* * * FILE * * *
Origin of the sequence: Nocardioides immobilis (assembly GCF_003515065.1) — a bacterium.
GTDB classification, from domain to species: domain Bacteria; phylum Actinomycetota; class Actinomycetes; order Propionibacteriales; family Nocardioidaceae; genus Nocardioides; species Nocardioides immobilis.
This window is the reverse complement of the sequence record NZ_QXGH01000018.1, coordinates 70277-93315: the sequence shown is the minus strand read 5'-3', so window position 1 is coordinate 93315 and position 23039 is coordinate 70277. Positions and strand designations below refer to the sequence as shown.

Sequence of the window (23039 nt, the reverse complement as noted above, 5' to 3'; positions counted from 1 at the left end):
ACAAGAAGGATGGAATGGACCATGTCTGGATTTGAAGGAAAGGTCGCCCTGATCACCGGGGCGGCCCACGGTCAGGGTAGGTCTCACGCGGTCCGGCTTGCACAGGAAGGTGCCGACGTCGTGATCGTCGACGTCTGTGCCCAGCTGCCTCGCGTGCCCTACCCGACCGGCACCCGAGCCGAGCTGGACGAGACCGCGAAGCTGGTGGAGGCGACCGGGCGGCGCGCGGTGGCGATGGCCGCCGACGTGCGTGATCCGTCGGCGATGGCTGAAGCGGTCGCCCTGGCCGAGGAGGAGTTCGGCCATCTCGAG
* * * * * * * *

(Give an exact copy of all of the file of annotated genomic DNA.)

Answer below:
Origin of the sequence: Nocardioides immobilis (assembly GCF_003515065.1) — a bacterium.
GTDB classification, from domain to species: domain Bacteria; phylum Actinomycetota; class Actinomycetes; order Propionibacteriales; family Nocardioidaceae; genus Nocardioides; species Nocardioides immobilis.
This window is the reverse complement of the sequence record NZ_QXGH01000018.1, coordinates 70277-93315: the sequence shown is the minus strand read 5'-3', so window position 1 is coordinate 93315 and position 23039 is coordinate 70277. Positions and strand designations below refer to the sequence as shown.

Sequence of the window (23039 nt, the reverse complement as noted above, 5' to 3'; positions counted from 1 at the left end):
ACAAGAAGGATGGAATGGACCATGTCTGGATTTGAAGGAAAGGTCGCCCTGATCACCGGGGCGGCCCACGGTCAGGGTAGGTCTCACGCGGTCCGGCTTGCACAGGAAGGTGCCGACGTCGTGATCGTCGACGTCTGTGCCCAGCTGCCTCGCGTGCCCTACCCGACCGGCACCCGAGCCGAGCTGGACGAGACCGCGAAGCTGGTGGAGGCGACCGGGCGGCGCGCGGTGGCGATGGCCGCCGACGTGCGTGATCCGTCGGCGATGGCTGAAGCGGTCGCCCTGGCCGAGGAGGAGTTCGGCCATCTCGAG